Blue Book (FCC)

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Public Service Responsibility of Broadcast Licensees was a report published in 1946 by the (U.S.) Federal Communications Commission (FCC), which sought to require radio broadcasters in the United States to abide by a number of public service requirements.[1] The report was informally and commonly referred to as the FCC Blue Book because of the report's blue cover.

The Blue Book bound the privilege of holding a lucrative and scarce radio broadcast license to certain public service requirements. The Blue Book specified what constituted sufficient requirements and tied failure to meet these obligations to hearings and to the potential revocation of a broadcast license. Such a standard was never before proposed in the annals of the FCC, and hasn't been proposed since.[2]

The Blue Book—and the commissioners and staff at the FCC who wrote, published, and defended it—faced a considerable backlash from commercial broadcasters.[3] The backlash was tied closely to anti-Communist fervor in the United States in the 1940s and 1950s. Opponents decried the Blue Book as Communist-inspired, pro-censorship, and anathema to freedom.

The backlash was ultimately successful. Those staff most closely involved with the Blue Book were driven out of the FCC; none of the Blue Book's policy prescriptions were ever implemented, and no U.S. radio broadcaster ever lost its broadcast license as a result of violating the Blue Book's prescriptions.

Context[edit]

Disfavor ran rampant against the state of radio in the 1930s and 1940s. Chief among the complaints: the vulgarity of radio commercials and overcommercialization, the erosion of so-called "sustaining (non-commercial) programs", the influence of advertisers to shape news coverage, and the lax performance of broadcasters to abide by their original obligations towards public service.[4] Emblematic of this sentiment was the highly popular novel The Hucksters, which depicted greedy radio station owners. A later film adaptation of The Hucksters starred Clark Gable.

This sentiment dovetailed with a progressive current at the FCC, whose chair James Lawrence Fly spearheaded a number of initiatives—among them the Report on Chain Broadcasting that resulted in the breakup of the NBC radio network and the formation of the ABC radio network. The Supreme Court affirmed that FCC had the authority to establish programming objectives.

One subsequent initiative was a formalization of the rules of the social contract between radio broadcasters and the public; that crystallized as the Blue Book, which codified the thinking of the majority of FCC commissioners at the time. The Blue Book was unanimously approved by the commission and published on March 7, 1946.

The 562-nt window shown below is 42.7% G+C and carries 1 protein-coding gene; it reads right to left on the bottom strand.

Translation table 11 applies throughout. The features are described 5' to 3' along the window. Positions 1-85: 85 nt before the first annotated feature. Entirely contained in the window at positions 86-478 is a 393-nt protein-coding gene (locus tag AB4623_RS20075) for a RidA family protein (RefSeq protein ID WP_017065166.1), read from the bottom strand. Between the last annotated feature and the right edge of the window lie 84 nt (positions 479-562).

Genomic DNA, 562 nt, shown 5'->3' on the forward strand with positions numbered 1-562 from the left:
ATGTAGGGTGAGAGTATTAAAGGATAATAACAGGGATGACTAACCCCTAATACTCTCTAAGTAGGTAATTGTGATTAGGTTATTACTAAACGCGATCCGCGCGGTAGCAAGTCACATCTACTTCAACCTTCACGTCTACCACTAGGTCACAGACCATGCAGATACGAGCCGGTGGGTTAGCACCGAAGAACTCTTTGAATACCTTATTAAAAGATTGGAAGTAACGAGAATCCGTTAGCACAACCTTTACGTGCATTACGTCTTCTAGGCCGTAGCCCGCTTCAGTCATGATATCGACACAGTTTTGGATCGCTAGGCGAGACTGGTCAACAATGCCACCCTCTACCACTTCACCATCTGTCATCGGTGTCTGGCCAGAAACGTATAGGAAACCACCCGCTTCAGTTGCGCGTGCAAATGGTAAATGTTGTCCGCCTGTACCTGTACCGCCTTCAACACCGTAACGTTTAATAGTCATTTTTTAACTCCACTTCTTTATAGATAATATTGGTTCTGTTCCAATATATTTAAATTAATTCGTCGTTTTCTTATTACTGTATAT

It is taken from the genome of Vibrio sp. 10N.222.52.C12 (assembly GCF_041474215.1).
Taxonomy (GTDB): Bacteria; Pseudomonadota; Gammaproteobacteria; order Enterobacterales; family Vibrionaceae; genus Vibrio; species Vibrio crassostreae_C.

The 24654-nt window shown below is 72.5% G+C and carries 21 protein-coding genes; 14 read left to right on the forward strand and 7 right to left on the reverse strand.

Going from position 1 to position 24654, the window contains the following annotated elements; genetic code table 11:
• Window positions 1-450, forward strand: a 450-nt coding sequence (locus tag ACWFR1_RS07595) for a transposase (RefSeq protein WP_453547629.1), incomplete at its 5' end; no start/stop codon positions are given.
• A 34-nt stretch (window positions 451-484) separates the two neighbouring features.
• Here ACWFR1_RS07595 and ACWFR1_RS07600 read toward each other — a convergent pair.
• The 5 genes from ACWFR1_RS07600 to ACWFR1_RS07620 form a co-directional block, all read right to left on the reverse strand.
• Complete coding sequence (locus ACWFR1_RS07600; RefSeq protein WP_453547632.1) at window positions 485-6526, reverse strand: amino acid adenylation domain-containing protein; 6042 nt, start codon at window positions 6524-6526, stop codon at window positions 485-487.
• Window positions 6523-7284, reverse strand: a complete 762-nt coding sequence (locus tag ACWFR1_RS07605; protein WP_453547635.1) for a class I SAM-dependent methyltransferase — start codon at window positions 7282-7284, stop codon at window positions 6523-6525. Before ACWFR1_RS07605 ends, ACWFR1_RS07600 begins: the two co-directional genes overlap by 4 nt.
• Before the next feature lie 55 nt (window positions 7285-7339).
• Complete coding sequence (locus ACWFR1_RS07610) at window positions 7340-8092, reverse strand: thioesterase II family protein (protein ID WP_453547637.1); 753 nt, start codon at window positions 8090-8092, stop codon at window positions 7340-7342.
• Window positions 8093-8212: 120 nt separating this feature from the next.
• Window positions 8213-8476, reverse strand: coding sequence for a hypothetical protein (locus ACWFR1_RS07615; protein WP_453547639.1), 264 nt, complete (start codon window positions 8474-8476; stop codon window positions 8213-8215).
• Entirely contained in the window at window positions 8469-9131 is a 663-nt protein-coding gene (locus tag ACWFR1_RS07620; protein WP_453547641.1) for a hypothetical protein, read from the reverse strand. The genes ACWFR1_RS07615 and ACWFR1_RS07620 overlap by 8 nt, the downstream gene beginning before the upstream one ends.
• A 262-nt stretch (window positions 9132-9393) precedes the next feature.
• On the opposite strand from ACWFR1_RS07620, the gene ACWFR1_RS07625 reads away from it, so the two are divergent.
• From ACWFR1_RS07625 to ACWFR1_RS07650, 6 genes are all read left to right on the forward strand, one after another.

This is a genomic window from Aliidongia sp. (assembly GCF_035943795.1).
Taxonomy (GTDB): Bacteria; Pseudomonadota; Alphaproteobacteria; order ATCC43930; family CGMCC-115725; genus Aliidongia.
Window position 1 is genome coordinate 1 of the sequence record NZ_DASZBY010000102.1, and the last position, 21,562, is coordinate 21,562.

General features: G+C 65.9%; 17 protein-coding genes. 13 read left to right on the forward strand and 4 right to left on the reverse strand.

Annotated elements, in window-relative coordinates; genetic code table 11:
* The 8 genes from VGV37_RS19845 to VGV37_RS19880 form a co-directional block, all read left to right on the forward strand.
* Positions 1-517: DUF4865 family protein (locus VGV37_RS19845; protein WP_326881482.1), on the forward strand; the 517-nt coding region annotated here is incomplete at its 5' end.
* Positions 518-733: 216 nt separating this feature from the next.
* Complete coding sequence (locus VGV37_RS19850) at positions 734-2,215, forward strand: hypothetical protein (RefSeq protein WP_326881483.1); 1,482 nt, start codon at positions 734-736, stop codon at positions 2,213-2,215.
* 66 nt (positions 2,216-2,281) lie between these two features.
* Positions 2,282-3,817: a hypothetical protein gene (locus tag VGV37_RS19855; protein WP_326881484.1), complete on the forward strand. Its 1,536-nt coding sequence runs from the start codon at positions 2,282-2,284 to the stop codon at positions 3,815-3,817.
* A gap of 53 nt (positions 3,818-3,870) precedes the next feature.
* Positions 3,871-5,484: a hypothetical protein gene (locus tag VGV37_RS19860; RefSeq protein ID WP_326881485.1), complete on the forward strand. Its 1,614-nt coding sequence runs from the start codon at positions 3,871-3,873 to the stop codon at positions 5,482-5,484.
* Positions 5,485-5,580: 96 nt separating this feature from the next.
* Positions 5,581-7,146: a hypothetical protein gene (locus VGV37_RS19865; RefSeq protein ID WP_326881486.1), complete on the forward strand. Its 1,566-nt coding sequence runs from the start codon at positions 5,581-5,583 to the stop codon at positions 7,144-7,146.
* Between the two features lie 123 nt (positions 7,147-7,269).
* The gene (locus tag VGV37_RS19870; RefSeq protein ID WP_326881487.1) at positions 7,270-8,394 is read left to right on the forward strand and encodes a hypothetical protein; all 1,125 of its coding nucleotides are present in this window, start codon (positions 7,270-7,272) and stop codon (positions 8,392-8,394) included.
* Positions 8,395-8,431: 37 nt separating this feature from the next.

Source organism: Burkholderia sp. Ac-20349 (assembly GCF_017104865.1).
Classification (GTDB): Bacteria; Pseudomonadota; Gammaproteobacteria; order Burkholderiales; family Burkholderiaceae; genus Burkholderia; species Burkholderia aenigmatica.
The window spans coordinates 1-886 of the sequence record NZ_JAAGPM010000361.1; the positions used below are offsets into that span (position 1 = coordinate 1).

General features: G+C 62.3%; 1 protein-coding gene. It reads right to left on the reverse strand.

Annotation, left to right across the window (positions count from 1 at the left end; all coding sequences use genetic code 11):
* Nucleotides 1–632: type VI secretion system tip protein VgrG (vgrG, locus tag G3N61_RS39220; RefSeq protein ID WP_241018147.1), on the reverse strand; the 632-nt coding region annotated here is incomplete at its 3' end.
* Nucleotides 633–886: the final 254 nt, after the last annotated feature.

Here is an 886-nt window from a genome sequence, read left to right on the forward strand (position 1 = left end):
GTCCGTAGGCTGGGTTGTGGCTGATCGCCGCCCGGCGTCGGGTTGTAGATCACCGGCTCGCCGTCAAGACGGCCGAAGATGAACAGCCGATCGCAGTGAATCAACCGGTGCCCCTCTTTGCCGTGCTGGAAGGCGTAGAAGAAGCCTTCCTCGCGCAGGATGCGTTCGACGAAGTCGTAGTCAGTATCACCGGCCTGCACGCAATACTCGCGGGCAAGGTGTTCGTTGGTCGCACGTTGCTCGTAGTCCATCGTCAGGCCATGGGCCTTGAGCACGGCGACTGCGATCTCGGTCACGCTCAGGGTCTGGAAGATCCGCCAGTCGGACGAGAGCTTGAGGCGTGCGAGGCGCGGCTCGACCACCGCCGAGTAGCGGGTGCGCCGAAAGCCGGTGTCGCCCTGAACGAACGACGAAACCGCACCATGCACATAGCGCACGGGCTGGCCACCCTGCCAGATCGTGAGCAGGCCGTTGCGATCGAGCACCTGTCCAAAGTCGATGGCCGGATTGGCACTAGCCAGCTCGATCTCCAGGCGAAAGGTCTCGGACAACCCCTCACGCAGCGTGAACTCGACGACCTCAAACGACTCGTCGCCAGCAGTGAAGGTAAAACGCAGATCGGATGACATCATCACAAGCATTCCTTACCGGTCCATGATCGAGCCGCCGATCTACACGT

Content of the Blue Book[edit]

The Blue Book comprised five parts and was 59 pages long. The five parts are roughly summarized as follows:

1. Local broadcasting is important, and many radio stations violated their commitments for localism.

2. The FCC has the jurisdiction to evaluate public service performance.

3. A number of public service issues are discussed, including public interest considerations regarding license assignment, and what programming suffices to serve the public interest, defining the functions thereof.

4. Statistics show increasing profitability on the part of radio broadcasters, but little improvement of programming. This belies the claim that broadcasters couldn't afford public interest programs.

5. Four requirements for broadcast licensees are outlined: promote live, local shows; devote programming to discussing public issues; sustain "unsponsorable" programs; and eliminate "excess advertising".

WBAL Trial[edit]

In the fall of 1946, the William Hearst owned Boston radio station, WBAL was challenged by the Public Service Radio Corporation (PSRC).[5] Formed by well-known radio newsmen, Robert Allen and Drew Pearson, the PSRC claimed WBAL shouldn't have its broadcasting license renewed due to failure in adhering to the Blue Book's regulations in not providing public service programming to the local community and conglomerating a newspaper, radio station, and television station in one city market.[5] The FCC hearings were held between November 1947 and February 1948, to reach a decision, but ultimately stalled allowing WBAL to hold a temporary license.[6] In 1951, the commissioners voted and determined in a three to two vote with two abstains that the WBAL demonstrated competence despite imperfections.[6]

Failure[edit]